Texas governor Rick Perry has claimed that Superman is his favorite superhero. Echoing Jose Antonio Vargas’ argument, Jay Smooth of Ill Doctrine responds:
My favorite bit:
Superman came to the United States — as an undocumented immigrant. He risked his life sneaking over the border in an asteroid spaceship thing, and he loved America so much that he was willing to take on a secret identity, live a double life, and step up to do all the hardest, most backbreaking work that no one else was willing to do, so that he could be a part of America.
To be fair to Perry (though I shudder to make such an admission), he did sign a Texas version of the DREAM Act and has said he wants undocumented immigrants to become “contributing members of our society.” But his record on immigration issues is nevertheless mixed, and Smooth’s argument is still an excellent swipe at the attitude of the Republican Party as a whole.
More thoughts on being American here. And more thoughts on Superman (and superheroes) here.
(via The Duck of Minerva)
I’ve just finished Supergods, Grant Morrison’s meditation on the history and meaning of comic book superheroes (and his own not-insignificant role in shaping it), and it’s quite a read: at times off-puttingly self-regarding, occasionally full of shit, but very often truly provocative and revelatory. His final chapter, invoking no less than Pico della Mirandola’s “Oration on the Dignity of Man,” is a clarion call to humanism and a spirited argument that superheroes — despite the “dark sides” that have recently been written into their characters, in the name of gritty “realism” — are, at their core, our ceaseless attempts to imagine our better selves. Continue reading
Via Unreasonable Faith, here is the impressively comprehensive Religious Affiliation of Comic Book Characters. Someone’s been doing their homework.
Despite wild speculation that Superman is a humanist, he is apparently Methodist (or Raoist, if he’s feeling particularly Kryptonian). Batman’s upbringing was either Catholic or Episcopalian; in either case, he’s definitely lapsed, and “there is universal agreement that the character is not an active churchgoer in any faith.”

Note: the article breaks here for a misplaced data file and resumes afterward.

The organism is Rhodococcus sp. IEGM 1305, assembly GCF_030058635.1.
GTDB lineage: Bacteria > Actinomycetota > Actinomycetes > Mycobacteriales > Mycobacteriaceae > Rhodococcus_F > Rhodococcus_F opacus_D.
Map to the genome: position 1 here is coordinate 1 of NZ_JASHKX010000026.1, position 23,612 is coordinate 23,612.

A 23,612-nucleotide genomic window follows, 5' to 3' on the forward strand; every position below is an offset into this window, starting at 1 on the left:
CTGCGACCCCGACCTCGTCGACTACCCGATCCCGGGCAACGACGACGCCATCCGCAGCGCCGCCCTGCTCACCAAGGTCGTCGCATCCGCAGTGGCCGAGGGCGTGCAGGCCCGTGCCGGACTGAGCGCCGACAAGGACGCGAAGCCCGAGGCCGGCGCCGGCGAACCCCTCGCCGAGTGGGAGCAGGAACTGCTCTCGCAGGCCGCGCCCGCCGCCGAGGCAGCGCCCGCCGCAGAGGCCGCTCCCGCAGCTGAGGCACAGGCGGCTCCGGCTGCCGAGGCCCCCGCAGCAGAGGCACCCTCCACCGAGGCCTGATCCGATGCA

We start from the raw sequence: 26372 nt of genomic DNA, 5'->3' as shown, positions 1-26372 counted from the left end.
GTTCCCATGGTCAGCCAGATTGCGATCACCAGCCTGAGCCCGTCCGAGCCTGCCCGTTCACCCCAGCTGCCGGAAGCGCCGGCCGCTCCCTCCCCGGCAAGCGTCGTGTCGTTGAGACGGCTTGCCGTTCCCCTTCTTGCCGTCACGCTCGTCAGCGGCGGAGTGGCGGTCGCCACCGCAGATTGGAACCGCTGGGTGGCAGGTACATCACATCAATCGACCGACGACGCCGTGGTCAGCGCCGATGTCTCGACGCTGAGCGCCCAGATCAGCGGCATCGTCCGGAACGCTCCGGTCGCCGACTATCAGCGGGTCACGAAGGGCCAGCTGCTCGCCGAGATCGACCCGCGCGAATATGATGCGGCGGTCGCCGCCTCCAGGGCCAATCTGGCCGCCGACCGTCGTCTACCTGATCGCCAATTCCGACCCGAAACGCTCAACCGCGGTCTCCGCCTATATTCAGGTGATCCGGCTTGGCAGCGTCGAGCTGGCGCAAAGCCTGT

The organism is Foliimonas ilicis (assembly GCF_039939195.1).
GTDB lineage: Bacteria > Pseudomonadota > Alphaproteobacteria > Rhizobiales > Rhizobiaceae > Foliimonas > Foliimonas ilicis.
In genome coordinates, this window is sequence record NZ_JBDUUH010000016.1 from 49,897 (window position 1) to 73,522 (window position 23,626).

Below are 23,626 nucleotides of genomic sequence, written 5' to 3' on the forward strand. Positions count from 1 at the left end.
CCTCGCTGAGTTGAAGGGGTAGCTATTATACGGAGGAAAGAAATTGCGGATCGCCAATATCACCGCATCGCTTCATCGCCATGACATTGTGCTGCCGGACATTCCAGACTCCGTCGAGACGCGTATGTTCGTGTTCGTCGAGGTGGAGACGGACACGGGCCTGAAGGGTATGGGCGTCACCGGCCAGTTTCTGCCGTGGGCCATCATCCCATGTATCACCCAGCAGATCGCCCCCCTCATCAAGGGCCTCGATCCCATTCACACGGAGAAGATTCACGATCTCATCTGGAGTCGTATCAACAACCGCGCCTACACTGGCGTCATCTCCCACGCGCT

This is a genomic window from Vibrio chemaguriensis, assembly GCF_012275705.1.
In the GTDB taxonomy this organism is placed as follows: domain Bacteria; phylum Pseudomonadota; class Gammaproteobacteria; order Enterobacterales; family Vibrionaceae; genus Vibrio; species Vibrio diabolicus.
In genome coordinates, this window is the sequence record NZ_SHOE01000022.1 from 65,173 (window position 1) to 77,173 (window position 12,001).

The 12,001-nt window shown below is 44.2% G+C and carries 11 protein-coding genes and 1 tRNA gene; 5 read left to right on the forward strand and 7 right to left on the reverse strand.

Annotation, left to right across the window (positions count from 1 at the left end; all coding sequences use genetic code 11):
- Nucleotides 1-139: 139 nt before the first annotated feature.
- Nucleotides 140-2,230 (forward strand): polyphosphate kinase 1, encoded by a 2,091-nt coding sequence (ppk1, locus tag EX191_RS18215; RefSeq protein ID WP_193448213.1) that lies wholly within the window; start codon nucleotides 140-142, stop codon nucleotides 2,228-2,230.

Who are the atheists? Apparently: Mr. Terrific, the Savage Dragon, Booster Gold, Quasar, Dreadstar, Vivisector, Supershock, and others. Not exactly household names. Although it’s interesting to see Wolverine described as “sometimes atheist” and Iron Man as “futurist; technologist; mostly secular.”
And it turns out there actually is a comic book hero called The Atheist, although it seems to have been something of a missed opportunity: according to Jeff Swenson over at American Humanist, the creator Phil Hester “squandered a perfectly good idea — the idea of a genius black atheist who encounters cults and battles pseudoscience — and turns it into a dead-take-possession-of-the-living rehash of countless horror movies.” A shame. It would have been nice to see a fresh take on the debunker-as-hero, picking up where Sherlock Holmes and Scooby Doo left off.
Perhaps someone should take this idea and run with it:
Adding: For a thorough and fascinating exploration of superheroes and the human psyche, see the post “Everything is Full of Gods” over at The Politics of Well-Being.
(Images h/t Politics of Well-Being and xkcd.com)
The question of whether a humanist philosophy is compatible with a world in which superheroes exist might be a fun one to explore. Can people save themselves, or do they need superheroes/authorities/gods to save them? This seems to be a theme that bubbles up every so often (and gets answered in different ways) in the comics and movies.
I found it interesting, for instance, to see The Dark Knight play with the idea that Batman may not need to micromanage justice from “on high”: at one point Harvey Dent and Gotham law enforcement manage to arrest and convict the majority of the Mob; the people on board the civilian and prisoner ferries decide not to blow each other up, and require no rescuing.
The Superman movies seem to send mixed messages. Jor-El’s recorded message to his son has strong humanist strains: he says of humans, “They can be a great people, Kal-El, they wish to be,” and extols “their capacity for good.” But he, and the movies, also see a deficiency: “They only lack the light to show the way,” and therefore need a savior: “my only son.” It was interesting to see Superman Returns turn this around, and show Superman himself being saved by mere mortals from drowning (with, I believe, the humanist part of Jor-El’s speech playing as a voice-over?), before the movie reverts to form — naturally — with Supes recovering and saving the world from Luthor’s Kryptonite-laden real estate.
I don’t follow the Wonder Woman comics faithfully, but in the few recent issues I’ve browsed in the library she seems to be her island nation’s ambassador to the United Nations, trying to fulfill her ideals of justice and harmony by working through the legal and diplomatic mechanisms of the human world (with the occasional ass-kicking, of course). And I’m sure much more can be said about the relationship between humans and superheroes — between human and superhuman justice — in such works as The Dark Knight Returns, X-Men, The Watchmen…
(h/t The Mississippifarian, via Pharyngula)